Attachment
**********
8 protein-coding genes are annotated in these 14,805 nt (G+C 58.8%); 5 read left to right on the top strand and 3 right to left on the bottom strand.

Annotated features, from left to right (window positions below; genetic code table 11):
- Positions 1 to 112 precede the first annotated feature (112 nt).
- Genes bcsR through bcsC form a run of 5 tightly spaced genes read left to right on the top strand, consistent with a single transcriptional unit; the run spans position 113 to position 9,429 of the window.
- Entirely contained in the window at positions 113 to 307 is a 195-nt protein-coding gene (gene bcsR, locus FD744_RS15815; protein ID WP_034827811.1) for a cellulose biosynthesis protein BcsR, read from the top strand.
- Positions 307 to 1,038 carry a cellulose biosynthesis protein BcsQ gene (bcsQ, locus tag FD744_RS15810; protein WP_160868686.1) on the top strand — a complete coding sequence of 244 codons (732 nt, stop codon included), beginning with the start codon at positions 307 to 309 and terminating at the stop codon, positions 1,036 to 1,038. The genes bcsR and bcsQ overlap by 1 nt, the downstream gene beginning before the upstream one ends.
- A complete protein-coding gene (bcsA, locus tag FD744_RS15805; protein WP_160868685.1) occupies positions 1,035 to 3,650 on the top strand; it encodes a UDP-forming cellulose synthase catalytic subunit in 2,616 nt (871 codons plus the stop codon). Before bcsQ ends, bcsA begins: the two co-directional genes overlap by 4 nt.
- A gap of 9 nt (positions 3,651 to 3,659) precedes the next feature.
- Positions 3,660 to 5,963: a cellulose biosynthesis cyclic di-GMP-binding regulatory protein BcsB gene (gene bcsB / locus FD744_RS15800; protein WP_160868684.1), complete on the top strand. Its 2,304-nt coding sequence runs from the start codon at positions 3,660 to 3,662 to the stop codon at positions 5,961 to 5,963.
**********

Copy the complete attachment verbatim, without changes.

8 protein-coding genes are annotated in these 14,805 nt (G+C 58.8%); 5 read left to right on the top strand and 3 right to left on the bottom strand.

Annotated features, from left to right (window positions below; genetic code table 11):
- Positions 1 to 112 precede the first annotated feature (112 nt).
- Genes bcsR through bcsC form a run of 5 tightly spaced genes read left to right on the top strand, consistent with a single transcriptional unit; the run spans position 113 to position 9,429 of the window.
- Entirely contained in the window at positions 113 to 307 is a 195-nt protein-coding gene (gene bcsR, locus FD744_RS15815; protein ID WP_034827811.1) for a cellulose biosynthesis protein BcsR, read from the top strand.
- Positions 307 to 1,038 carry a cellulose biosynthesis protein BcsQ gene (bcsQ, locus tag FD744_RS15810; protein WP_160868686.1) on the top strand — a complete coding sequence of 244 codons (732 nt, stop codon included), beginning with the start codon at positions 307 to 309 and terminating at the stop codon, positions 1,036 to 1,038. The genes bcsR and bcsQ overlap by 1 nt, the downstream gene beginning before the upstream one ends.
- A complete protein-coding gene (bcsA, locus tag FD744_RS15805; protein WP_160868685.1) occupies positions 1,035 to 3,650 on the top strand; it encodes a UDP-forming cellulose synthase catalytic subunit in 2,616 nt (871 codons plus the stop codon). Before bcsQ ends, bcsA begins: the two co-directional genes overlap by 4 nt.
- A gap of 9 nt (positions 3,651 to 3,659) precedes the next feature.
- Positions 3,660 to 5,963: a cellulose biosynthesis cyclic di-GMP-binding regulatory protein BcsB gene (gene bcsB / locus FD744_RS15800; protein WP_160868684.1), complete on the top strand. Its 2,304-nt coding sequence runs from the start codon at positions 3,660 to 3,662 to the stop codon at positions 5,961 to 5,963.